It is difficult to take the measure of a man through someone else's eyes and experience. After all, we don't actually meet them, except, perhaps, in the pages of diaries, magazine articles, even cookery books - as is the case, in my experience, with Norman Douglas. Over the years, I haven't bothered to read any of his books, and the other day I remembered why. I shall read them now - I discover that the university library has some - South Wind, Old Calabria and even a collection of limericks entitled Some Limericks, Collected for the Use of Students, Ensplendour'd with Introduction, Geographical Index, and with Notes Explanatory and Critical. Anyone who can write such a title deserves to be read, however bawdy the contents of his book.
I was put off Douglas years ago because of what I read or, rather, read into the quotation below, another from Elizabeth David's An Omelette and a Glass of Wine. The young man referred to, it seems to me,was simply being inexperienced, adulatory and looking for what we nowadays call validation for expressing what was, in post-war Europe, and could be still, a valid socialist point of view about the haves and the haves-not. Looking back, I wonder if I, young as I was, took Douglas, and the victim (as I considered him), and myself far too seriously. I wonder also, as I write the last sentence, if a reproof ever really needs be annihilating.
"In the summer of of 1951 there was much talk on Capri, and elsewhere in Italy, of a great fancy-dress ball to be given in a Venetian palace by a South American millionaire. The entertainment was to be on a scale and of a splendour unheard of since the great days of the Serene Republic. One evening, Norman, a group of young men and I myself were sitting late at Georgio's cafe in the Piazza. Criticism of the Palazzo Labia ball and the squandered thousands was being freely expressed. Norman was bored. He appeared to be asleep. At a pause in the chatter he opened his eyes. 'Don't you agree, Mr Douglas?' asked one of the eager young men. 'All that money.' He floundered on. 'I mean, so many more important things to spend it on ....'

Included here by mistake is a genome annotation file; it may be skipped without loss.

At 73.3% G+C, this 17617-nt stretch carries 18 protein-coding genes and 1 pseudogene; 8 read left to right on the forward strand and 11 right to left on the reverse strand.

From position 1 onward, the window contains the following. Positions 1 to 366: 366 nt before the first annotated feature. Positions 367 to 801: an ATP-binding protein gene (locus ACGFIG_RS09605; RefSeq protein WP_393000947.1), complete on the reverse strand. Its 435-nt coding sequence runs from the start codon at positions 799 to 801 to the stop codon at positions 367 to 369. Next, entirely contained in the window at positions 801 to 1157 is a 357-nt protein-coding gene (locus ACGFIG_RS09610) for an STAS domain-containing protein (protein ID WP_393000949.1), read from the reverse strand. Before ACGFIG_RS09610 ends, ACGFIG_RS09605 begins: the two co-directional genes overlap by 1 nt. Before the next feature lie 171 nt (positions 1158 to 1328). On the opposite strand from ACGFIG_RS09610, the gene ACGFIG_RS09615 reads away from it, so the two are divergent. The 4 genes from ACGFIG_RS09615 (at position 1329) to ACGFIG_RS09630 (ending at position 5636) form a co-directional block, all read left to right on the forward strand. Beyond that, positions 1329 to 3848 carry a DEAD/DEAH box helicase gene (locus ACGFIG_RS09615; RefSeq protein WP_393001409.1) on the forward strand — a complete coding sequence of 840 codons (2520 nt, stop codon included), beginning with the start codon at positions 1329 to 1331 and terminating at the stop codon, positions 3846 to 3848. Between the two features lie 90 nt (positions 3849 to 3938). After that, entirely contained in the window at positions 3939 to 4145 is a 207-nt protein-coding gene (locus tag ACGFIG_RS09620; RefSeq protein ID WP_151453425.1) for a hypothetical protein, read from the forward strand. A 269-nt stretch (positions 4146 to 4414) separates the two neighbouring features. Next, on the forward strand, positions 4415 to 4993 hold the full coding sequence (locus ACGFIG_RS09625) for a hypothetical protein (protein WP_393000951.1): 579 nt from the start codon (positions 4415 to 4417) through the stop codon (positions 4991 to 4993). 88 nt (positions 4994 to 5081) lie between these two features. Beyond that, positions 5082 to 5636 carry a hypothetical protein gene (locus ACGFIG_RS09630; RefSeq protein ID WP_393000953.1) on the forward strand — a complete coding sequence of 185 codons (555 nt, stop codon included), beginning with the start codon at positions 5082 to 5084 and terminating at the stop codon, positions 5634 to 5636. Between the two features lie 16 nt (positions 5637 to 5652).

" 'Oh I don't know.' Norman sounded very far away. Then, gently: 'I like to see things done in style.'
"And he stomped off. Evaporated, as he used to put it. The reproof had been as annihilating as any I ever heard administered."
Charles de Beistegui's fancy-dress ball took place sixty years ago and is as far distant in memory and relevance as the Ball of the Yew Trees given at Versailles in the Galerie de Glaces. Either ball could be called legendary - the one attended by royalty, aristocrats and artistic riff-raff, snobs and panderers, a group of loose associations and equally loose living – now collectively described as cafe society – and the other ball where Jeanne Antoinette Poisson tangled with the King's hunting horn, went on to become royal mistress, great patron of arts and literature, and lend her name to a hairstyle much beloved by tele-evangelists. However, legendary isn't an adjective I'm disposed to use and I wonder, perhaps, if there might not be a description less travelled-by, as it were.